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Monday, June 26, 2017
Alternatives to IV conscious sedation
I`ve been delaying a colonscopy due to previous complications from IV sedation (blood clots, painful arm swelling, waking up in pain and paralyzed during the procedure.) What are alternative pain control options?
Colonoscopy without sedation is, to say the least, an uncomfortable procedure. Colonoscopy therefore is generally performed with moderate to deep intravenous sedation, but not general anesthesia.
Do you know what kind of anesthesia it was intended that you receive? If you really were paralyzed and unable to move during the procedure this would suggest that you received a general anesthetic, with a breathing tube in your trachea (windpipe). This is unusual but occasionally necessary. If you need to have a general anesthetic again you should talk with your anesthesiologist before the procedure, have him review the records of your previous procedure to help identify what happened, and make a suitable plan to avoid a repetition of your unpleasant experience.
If you were intended to get moderate to deep sedation you should have been told that some degree of "awareness" is expected during certain parts of the procedure, although perhaps the majority of patients remember little to nothing of their experience afterward.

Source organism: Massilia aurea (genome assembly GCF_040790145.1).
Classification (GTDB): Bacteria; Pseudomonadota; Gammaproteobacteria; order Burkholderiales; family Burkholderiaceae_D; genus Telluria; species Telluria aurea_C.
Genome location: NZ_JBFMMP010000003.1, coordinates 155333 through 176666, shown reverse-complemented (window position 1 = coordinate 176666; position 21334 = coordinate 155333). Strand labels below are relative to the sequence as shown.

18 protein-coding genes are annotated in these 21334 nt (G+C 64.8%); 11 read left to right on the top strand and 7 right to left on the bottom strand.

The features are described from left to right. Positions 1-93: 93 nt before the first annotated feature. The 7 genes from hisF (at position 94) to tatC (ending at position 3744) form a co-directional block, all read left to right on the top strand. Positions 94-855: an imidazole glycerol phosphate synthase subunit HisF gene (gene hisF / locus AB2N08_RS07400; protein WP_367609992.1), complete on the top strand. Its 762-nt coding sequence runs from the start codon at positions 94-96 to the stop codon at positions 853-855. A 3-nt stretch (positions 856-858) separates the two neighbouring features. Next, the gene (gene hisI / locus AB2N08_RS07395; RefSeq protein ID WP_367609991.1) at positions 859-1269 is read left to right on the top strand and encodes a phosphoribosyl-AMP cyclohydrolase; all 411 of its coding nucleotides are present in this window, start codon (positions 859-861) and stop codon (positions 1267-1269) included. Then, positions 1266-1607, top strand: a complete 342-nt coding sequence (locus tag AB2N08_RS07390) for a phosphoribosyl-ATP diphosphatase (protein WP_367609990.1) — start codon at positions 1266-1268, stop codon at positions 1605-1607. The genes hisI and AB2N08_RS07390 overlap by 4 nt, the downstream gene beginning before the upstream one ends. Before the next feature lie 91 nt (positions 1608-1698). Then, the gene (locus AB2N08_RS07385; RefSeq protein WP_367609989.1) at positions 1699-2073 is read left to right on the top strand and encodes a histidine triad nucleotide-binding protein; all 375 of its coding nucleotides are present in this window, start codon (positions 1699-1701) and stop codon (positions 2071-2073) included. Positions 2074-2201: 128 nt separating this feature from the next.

Because colonoscopy does not involve cutting tissue, except of parts of the bowel (biopsies) which do not have pain receptors, there is usually not much, if any pain, during recovery. However there may be a certain amount of discomfort resulting from the blowing of air into the bowel to improve the ability to see inside the bowel. Where is the pain you have had? Did you have this pain before the procedure? In future you may have to ask your doctors to give you some strong pain-killer medication along with your sedation.
Blood clots and a swollen arm are definitely unexpected! It sounds like you may have had a venous phlebitis or thrombophlebitis. Please browse my previously answered questions on this topic. This is a known, occasional, complication of your IV which hopefully will not happen again.
Gareth S Kantor, MD
Assistant Professor of Anesthesiology
School of Medicine
Case Western Reserve University